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eBook Everyday Science Sourcebook: Ideas for Teaching in the Elementary and Middle School download
Science
Author: Lawrence F. Lowery
ISBN: 0205060501
Pages 400 pages
Publisher Allyn & Bacon; Abridged edition (April 1978)
Language English
Category: Science
Rating: 4.5
Votes: 282
ePUB size: 1980 kb
FB2 size: 1841 kb
DJVU size: 1245 kb
Other formats: docx mbr lit lrf

eBook Everyday Science Sourcebook: Ideas for Teaching in the Elementary and Middle School download

by Lawrence F. Lowery


Lowery, Lawrence F. Publication date.

Lowery, Lawrence F. Books for People with Print Disabilities. Internet Archive Books. Uploaded by AngelaC-loader on July 1, 2010. SIMILAR ITEMS (based on metadata).

The Everyday Science Sourcebook book. Goodreads helps you keep track of books you want to read

The Everyday Science Sourcebook book. Goodreads helps you keep track of books you want to read. Start by marking The Everyday Science Sourcebook: Ideas for Teaching in the Elementary and Middle School as Want to Read: Want to Read savin. ant to Read.

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This book gives lessons for teaching hands-on science to students from kindergarten through middle school for every science topic. I just purchased my fourth copy, as I keep loaning mine to interested teachers and not getting it back. It is the only essential resource for effectively teaching science and making it fun! 0. Report. Recently Viewed and Featured. Modern Quantum Mechanics with Applications to Elementary Particle Physics.

By Lawrence F. Lowery. That is what I felt when I opened this ideal everyday science source book. I was taken back in time as I became, once again, that wide-eyed kid, but of course instead of munching on sugar, I munched on words-many of them. Arlington, VA. ISBN: 9781936959099 (Grades K-8). There are over a thousand different ideas for labs, demos, examples, and ways to show your students science processes. I was truly blown away at the quality of the hands-on experiments, all tied into the Benchmarks for Science Literacy and National Science education Standards.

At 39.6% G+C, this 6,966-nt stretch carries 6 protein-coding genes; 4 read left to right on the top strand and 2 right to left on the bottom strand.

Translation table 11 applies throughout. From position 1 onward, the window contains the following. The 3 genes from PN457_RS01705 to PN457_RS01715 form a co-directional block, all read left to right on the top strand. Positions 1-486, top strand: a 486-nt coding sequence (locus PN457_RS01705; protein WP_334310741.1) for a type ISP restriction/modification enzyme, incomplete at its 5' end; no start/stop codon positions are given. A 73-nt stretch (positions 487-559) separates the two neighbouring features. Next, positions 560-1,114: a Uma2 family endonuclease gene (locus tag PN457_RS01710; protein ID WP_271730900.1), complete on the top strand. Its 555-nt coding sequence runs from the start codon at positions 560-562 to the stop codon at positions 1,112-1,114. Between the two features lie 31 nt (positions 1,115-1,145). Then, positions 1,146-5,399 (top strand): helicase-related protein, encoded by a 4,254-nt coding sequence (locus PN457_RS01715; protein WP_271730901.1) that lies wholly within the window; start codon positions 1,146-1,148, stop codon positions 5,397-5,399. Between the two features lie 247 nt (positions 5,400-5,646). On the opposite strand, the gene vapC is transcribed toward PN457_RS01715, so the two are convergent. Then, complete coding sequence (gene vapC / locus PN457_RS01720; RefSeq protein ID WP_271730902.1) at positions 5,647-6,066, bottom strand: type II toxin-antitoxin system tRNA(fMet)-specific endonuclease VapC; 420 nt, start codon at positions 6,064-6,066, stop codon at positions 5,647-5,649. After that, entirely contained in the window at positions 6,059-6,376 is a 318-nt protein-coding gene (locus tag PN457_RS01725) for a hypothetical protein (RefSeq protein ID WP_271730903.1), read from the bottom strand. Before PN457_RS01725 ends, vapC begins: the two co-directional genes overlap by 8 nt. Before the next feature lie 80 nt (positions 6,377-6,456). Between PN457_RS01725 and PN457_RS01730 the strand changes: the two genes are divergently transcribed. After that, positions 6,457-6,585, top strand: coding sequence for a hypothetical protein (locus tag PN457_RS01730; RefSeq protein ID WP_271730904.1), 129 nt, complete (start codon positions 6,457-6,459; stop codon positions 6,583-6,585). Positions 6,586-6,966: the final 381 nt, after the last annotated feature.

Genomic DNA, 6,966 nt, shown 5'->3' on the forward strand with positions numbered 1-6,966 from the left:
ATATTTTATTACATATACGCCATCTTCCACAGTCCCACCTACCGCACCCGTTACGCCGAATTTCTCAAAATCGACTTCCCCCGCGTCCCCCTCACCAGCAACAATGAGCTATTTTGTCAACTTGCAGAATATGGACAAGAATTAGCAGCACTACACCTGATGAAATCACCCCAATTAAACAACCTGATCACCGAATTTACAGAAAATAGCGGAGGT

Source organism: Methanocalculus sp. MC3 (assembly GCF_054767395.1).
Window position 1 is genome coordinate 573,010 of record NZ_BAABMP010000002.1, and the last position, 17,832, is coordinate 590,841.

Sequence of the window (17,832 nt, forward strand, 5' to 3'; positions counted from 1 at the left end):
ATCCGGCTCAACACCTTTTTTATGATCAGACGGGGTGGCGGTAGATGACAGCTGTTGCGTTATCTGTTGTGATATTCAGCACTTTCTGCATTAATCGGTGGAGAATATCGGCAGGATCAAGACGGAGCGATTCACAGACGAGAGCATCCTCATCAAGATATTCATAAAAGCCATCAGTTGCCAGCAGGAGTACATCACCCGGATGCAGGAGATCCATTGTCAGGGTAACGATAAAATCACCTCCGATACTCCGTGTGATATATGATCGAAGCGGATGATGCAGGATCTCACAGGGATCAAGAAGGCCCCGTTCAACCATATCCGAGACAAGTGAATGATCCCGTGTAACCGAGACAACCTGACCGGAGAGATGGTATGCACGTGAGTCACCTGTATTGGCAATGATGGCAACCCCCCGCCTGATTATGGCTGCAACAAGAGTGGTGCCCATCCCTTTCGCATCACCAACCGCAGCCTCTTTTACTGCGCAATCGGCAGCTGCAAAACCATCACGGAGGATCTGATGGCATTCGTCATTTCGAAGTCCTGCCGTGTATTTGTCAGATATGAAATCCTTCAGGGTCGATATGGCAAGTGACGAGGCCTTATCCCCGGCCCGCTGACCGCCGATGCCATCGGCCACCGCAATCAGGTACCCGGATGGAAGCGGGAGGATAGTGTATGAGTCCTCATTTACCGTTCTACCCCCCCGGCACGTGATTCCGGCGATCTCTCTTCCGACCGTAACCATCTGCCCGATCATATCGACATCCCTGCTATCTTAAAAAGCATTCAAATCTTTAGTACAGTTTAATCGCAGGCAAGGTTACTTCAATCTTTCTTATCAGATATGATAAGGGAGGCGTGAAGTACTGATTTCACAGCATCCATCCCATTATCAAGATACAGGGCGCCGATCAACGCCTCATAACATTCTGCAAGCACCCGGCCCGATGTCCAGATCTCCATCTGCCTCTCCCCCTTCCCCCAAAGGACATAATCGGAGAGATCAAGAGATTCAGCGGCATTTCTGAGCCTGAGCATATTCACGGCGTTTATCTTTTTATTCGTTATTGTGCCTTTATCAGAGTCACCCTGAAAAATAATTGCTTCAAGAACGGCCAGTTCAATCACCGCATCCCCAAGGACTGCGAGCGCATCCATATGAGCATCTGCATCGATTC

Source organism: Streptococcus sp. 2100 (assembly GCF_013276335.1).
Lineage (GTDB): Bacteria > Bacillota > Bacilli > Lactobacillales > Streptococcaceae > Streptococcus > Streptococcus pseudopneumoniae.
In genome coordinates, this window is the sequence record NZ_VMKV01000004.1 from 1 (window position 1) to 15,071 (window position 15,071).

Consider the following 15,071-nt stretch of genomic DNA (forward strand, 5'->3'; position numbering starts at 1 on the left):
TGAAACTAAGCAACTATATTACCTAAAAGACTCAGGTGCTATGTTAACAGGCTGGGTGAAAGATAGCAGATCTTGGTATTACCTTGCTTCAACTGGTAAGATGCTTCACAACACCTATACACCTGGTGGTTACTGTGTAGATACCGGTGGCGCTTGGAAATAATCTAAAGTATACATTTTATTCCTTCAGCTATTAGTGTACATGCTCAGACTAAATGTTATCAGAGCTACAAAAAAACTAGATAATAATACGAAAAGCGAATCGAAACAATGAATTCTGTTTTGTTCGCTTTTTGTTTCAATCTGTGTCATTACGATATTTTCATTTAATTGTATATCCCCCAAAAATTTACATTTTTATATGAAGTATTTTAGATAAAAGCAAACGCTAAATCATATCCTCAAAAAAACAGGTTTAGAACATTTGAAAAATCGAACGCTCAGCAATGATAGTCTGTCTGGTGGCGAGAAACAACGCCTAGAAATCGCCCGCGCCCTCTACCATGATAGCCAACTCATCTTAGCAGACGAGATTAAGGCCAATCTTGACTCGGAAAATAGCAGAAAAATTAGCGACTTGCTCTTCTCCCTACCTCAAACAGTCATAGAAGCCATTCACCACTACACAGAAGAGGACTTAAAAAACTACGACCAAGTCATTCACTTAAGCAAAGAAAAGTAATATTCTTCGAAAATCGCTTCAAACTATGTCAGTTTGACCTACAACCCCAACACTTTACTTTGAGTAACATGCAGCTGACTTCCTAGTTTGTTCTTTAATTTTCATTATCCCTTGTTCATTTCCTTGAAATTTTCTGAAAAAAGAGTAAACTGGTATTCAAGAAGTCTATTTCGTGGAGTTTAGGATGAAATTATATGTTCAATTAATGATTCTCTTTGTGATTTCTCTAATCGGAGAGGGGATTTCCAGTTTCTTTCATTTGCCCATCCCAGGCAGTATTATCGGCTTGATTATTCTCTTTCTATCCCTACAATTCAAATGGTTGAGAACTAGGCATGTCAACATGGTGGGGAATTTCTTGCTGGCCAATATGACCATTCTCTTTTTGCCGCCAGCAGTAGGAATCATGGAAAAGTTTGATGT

This sourcebook was created because science should be memorable, not memorisable.

This book is filled with great ideas for projects and demos. Most of these projects are still valid at the high school level as well. 2 people found this helpful.

Thank you for your support! In Stock. This book is filled with great ideas for projects and demos.

Published: 1 January 2012. by National Science Teachers Association (NSTA).

The Everyday Science Sourcebook is structured like an easy-to-use thesaurus

The Everyday Science Sourcebook is structured like an easy-to-use thesaurus. Just look up a topic in the Index, note the reference number, and then use that number to find a wealth of related activities in the Entry section. For example, looking up meteorology can lead you to notes on the Earth s temperature. From there, you'll see entries on how students can make a liquid thermometer, graph air temperatures, and measure the conversion of solar energy to heat energy.

The Everyday Science Sourcebook is structured like an easy-to-use thesaurus. Just look up a topic in the Index, note the reference number, and then use that number to find a wealth of related activities in the Entry section

The Everyday Science Sourcebook is structured like an easy-to-use thesaurus. For example, looking up meteorology can lead you to notes on the Earth’s temperature. From there, you’ll see entries on how students can make a liquid thermometer, graph air temperatures, and measure the conversion of solar energy to heat energy.

Dancing Lion
This is a huge resource for hands-on science activities. The book is divided by topics, so it is super easy to find what you are looking for. The activities begin with easier concepts and move into more challenging ones, so it is so simple to plan for several activities in a row, each one building on the next. The Everyday Science Sourcebook is perfect for me, as I have a science textbook for student use but no experiments or activities, which is what science instruction should be. I pair these activities with "Science in Writing" for a complete learning experience for the students. The one drawback I have about this book is that not all of the materials needed are "everyday", but will require a little extra effort to acquire. That aside, this book has had plenty of use in helping plan hands-on science activities.
doesnt Do You
I was surprised by the amount of exciting and teachable science content in this book. When I opened the package, I had planned on spending a little time looking through this book, which turned into a long, but enjoyable, time instead! It is not uncommon for me to get anxious about online book purchases, but this science sourcebook exceeded my expectations.